Two men who were under police investigation have left the UK to join the Syrian rebels in their fight against Bashar al-Assad.
Abu Aziz from Luton has been convicted in his absence of an attack on a member of the public.
Junaid Hussain of Birmingham left Britain while on bail pending investigation for violent disorder.
Aziz is an associate of Anjem Choudary, the former leader of banned group Al-Muhajiroun and Islam4UK.
It is understood that 32-year-old Aziz left the UK in March with another Briton, Mohammod Alom. The pair apparently headed to Amsterdam before, according to multiple (BBC) sources, going on to Turkey – the route for British fighters seeking to enter Syria to join the rebels.
While it is not confirmed whether the two men crossed the Turkish border into Syria, a friend of Aziz (also from Luton), who wishes to remain anonymous, told 5Pillarz that he thinks the Lutonian has made it to the war-torn country. He said that he believed Aziz would not be returning to the UK as his main objective is to “see the victory of Islam via the establishment of the caliphate or be made shaheed”. He added that his friend would not pose a threat to the UK if he were to return.
A month before he disappeared, Aziz posted a lecture on a social media site calling on Muslims to go to Syria.
He said: “Why is it that we have become blinded by the dunya that we don’t see what is happening to our brothers and sisters in Bilad al Shaam? Just because they are far away from us it does not mean they are not our family.”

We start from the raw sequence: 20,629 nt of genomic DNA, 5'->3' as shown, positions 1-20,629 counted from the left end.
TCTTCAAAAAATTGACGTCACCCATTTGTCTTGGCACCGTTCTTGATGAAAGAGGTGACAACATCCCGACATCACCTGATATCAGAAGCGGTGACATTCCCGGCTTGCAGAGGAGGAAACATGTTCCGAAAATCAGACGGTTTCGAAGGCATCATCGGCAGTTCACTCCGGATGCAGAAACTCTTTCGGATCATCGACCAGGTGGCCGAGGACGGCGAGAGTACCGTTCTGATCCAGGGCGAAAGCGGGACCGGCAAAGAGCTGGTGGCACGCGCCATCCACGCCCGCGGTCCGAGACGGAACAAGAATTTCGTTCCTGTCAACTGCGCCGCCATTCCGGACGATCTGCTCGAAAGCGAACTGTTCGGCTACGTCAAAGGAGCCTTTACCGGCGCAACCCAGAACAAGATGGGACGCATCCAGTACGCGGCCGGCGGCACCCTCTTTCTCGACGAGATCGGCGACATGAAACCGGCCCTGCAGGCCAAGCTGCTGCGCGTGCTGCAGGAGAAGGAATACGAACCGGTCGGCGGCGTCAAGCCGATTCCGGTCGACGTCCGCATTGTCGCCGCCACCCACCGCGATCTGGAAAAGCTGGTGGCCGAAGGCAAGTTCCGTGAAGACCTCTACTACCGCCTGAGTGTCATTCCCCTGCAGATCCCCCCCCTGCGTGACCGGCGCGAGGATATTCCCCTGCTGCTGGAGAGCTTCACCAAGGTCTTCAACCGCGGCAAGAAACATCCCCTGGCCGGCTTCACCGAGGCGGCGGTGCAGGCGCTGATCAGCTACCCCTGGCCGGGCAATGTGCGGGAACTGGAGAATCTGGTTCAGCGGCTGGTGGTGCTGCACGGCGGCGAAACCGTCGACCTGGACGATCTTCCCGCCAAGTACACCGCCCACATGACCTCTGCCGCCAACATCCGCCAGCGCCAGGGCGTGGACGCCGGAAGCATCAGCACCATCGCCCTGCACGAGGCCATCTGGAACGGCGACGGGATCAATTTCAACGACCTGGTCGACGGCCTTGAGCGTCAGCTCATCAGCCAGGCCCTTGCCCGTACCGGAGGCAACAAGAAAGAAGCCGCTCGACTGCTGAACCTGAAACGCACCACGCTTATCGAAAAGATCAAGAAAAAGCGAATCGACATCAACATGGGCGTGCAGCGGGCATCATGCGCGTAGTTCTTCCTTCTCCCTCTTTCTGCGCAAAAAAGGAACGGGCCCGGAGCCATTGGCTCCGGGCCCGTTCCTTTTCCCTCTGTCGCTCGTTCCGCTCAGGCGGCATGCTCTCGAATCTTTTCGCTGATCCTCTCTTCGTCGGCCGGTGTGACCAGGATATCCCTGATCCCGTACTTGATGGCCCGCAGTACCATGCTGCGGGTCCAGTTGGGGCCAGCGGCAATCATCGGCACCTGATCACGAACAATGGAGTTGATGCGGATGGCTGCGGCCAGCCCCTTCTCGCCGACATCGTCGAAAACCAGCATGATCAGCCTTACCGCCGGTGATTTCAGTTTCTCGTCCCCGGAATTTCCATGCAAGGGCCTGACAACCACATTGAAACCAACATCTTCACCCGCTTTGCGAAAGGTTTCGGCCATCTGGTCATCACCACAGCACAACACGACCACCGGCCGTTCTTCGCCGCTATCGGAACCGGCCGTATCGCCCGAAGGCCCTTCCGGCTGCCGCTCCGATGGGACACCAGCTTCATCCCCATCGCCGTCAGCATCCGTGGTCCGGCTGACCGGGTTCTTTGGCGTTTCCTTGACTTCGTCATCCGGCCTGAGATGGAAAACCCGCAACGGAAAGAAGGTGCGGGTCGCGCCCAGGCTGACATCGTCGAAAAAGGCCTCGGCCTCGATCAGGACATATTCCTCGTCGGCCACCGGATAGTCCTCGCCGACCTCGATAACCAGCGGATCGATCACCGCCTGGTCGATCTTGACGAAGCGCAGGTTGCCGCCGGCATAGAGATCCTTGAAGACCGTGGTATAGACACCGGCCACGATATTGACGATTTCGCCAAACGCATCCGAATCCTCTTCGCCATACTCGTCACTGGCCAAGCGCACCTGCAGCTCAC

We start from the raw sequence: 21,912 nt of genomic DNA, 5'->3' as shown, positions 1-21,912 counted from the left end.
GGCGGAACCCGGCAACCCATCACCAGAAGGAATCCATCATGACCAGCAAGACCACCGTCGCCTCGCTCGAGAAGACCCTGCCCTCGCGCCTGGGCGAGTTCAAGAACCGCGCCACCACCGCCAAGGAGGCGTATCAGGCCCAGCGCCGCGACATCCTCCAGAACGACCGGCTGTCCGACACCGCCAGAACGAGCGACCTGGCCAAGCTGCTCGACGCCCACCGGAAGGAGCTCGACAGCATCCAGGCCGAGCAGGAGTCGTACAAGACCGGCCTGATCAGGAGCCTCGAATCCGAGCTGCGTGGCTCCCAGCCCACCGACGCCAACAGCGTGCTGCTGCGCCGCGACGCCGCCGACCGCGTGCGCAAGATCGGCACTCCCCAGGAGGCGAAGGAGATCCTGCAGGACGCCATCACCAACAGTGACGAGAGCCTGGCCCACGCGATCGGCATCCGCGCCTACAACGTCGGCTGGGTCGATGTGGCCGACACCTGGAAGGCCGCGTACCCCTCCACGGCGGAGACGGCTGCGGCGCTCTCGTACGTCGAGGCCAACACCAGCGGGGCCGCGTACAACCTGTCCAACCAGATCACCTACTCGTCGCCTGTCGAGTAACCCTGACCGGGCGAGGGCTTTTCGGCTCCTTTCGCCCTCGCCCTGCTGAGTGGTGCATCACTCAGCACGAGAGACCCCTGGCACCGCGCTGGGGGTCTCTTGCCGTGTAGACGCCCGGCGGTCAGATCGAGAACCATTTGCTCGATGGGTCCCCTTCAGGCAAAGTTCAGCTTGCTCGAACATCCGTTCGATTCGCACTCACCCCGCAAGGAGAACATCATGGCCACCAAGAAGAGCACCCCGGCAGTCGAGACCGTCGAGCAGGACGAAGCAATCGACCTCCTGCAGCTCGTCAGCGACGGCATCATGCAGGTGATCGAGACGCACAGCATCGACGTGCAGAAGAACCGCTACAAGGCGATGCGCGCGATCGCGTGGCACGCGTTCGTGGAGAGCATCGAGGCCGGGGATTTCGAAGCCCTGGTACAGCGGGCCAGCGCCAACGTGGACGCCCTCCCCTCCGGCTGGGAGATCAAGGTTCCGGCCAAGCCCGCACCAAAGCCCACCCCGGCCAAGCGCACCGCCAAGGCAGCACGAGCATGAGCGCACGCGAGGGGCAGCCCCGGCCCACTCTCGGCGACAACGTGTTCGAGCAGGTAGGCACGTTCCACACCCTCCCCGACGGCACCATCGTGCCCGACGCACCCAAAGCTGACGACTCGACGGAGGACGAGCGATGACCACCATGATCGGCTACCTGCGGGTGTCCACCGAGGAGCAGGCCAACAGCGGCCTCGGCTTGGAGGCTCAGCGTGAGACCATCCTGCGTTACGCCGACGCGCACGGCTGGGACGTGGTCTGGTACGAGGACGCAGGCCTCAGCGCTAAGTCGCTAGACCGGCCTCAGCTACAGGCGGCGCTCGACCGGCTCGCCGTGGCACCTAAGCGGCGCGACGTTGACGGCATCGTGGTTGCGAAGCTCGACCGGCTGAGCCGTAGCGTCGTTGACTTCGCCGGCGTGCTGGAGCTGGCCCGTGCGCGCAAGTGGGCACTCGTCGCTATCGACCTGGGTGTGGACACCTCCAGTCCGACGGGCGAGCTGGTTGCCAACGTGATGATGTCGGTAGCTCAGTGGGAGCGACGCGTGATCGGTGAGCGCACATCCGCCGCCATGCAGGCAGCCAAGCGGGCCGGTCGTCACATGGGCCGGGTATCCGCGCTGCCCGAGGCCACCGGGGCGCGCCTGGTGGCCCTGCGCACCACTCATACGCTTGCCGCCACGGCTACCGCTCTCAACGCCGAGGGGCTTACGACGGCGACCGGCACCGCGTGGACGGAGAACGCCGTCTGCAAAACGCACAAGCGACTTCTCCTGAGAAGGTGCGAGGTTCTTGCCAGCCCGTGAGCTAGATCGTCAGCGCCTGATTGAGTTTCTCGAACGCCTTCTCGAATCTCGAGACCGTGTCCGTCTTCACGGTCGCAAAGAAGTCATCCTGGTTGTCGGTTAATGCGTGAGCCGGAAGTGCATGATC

Aziz has not replied to questions on his Facebook and Twitter about his location but in the last few days he’s posted messages about the Syria and Iraq, including a declaration of support for the Islamic State of Iraq and al-Sham (ISIS), a splinter group of Al Qaeda. His family were not willing to make a public statement when approached by 5Pillarz.
Junaid Hussain was arrested in July 2013 on suspicion of violent disorder.
Hussain left the UK while he was still under police investigation for the alleged violent disorder. West Midlands Police later decided he would face no further action.
In a statement, the force said that Hussain had not been required to attend a police station or surrender his passport while inquiries were continuing.
In a report published last year, campaign group Hope Not Hate estimated that some of the British fighters in Syria had links with Anjem Choudary.
Regarding Abu Aziz, Mr Choudary said: “I know Abu Aziz very well. He was very active when he was here. He was always concerned about Muslims abroad.”
Denying any knowledge of Abu Aziz’s whereabouts or playing an active role in sending Britons to fight in Syria, he added: “No one has asked me before they go abroad. They don’t need my permission.”
Earlier on Wednesday, David Cameron warned that the threat from “jihadist fighters” in Iraq and Syria would “come back to hit the UK” if it were not tackled.
The warning came after Foreign Secretary William Hague said that as many as 400 Britons could possibly be fighting in Syria, including some with ISIS, the insurgent group fighting against the government of Nouri al-Maliki.